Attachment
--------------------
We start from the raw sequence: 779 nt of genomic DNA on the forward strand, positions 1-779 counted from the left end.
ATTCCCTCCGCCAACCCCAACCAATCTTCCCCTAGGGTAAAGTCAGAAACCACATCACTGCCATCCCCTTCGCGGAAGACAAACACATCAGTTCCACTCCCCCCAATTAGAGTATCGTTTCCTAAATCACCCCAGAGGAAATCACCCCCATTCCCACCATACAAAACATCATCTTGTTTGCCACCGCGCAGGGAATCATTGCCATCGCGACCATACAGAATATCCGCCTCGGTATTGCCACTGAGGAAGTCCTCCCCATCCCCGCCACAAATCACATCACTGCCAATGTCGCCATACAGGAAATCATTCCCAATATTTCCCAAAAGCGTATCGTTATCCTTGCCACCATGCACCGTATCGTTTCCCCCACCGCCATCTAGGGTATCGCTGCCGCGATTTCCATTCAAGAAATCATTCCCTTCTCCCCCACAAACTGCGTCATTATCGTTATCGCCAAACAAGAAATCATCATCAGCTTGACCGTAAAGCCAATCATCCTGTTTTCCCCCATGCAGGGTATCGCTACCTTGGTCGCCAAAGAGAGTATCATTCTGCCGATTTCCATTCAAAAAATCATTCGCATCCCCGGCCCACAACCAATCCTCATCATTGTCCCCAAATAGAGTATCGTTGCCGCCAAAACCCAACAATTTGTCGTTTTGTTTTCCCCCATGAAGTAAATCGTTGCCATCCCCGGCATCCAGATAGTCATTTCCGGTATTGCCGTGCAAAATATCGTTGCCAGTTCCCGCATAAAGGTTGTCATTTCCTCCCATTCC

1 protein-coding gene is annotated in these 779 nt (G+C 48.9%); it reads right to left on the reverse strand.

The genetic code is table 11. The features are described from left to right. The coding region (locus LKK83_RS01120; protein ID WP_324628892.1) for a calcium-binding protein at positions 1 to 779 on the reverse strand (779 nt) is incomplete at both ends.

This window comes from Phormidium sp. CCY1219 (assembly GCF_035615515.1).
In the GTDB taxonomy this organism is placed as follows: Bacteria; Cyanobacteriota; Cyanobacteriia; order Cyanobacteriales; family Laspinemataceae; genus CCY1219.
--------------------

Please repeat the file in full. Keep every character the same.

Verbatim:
We start from the raw sequence: 779 nt of genomic DNA on the forward strand, positions 1-779 counted from the left end.
ATTCCCTCCGCCAACCCCAACCAATCTTCCCCTAGGGTAAAGTCAGAAACCACATCACTGCCATCCCCTTCGCGGAAGACAAACACATCAGTTCCACTCCCCCCAATTAGAGTATCGTTTCCTAAATCACCCCAGAGGAAATCACCCCCATTCCCACCATACAAAACATCATCTTGTTTGCCACCGCGCAGGGAATCATTGCCATCGCGACCATACAGAATATCCGCCTCGGTATTGCCACTGAGGAAGTCCTCCCCATCCCCGCCACAAATCACATCACTGCCAATGTCGCCATACAGGAAATCATTCCCAATATTTCCCAAAAGCGTATCGTTATCCTTGCCACCATGCACCGTATCGTTTCCCCCACCGCCATCTAGGGTATCGCTGCCGCGATTTCCATTCAAGAAATCATTCCCTTCTCCCCCACAAACTGCGTCATTATCGTTATCGCCAAACAAGAAATCATCATCAGCTTGACCGTAAAGCCAATCATCCTGTTTTCCCCCATGCAGGGTATCGCTACCTTGGTCGCCAAAGAGAGTATCATTCTGCCGATTTCCATTCAAAAAATCATTCGCATCCCCGGCCCACAACCAATCCTCATCATTGTCCCCAAATAGAGTATCGTTGCCGCCAAAACCCAACAATTTGTCGTTTTGTTTTCCCCCATGAAGTAAATCGTTGCCATCCCCGGCATCCAGATAGTCATTTCCGGTATTGCCGTGCAAAATATCGTTGCCAGTTCCCGCATAAAGGTTGTCATTTCCTCCCATTCC

1 protein-coding gene is annotated in these 779 nt (G+C 48.9%); it reads right to left on the reverse strand.

The genetic code is table 11. The features are described from left to right. The coding region (locus LKK83_RS01120; protein ID WP_324628892.1) for a calcium-binding protein at positions 1 to 779 on the reverse strand (779 nt) is incomplete at both ends.

This window comes from Phormidium sp. CCY1219 (assembly GCF_035615515.1).
In the GTDB taxonomy this organism is placed as follows: Bacteria; Cyanobacteriota; Cyanobacteriia; order Cyanobacteriales; family Laspinemataceae; genus CCY1219.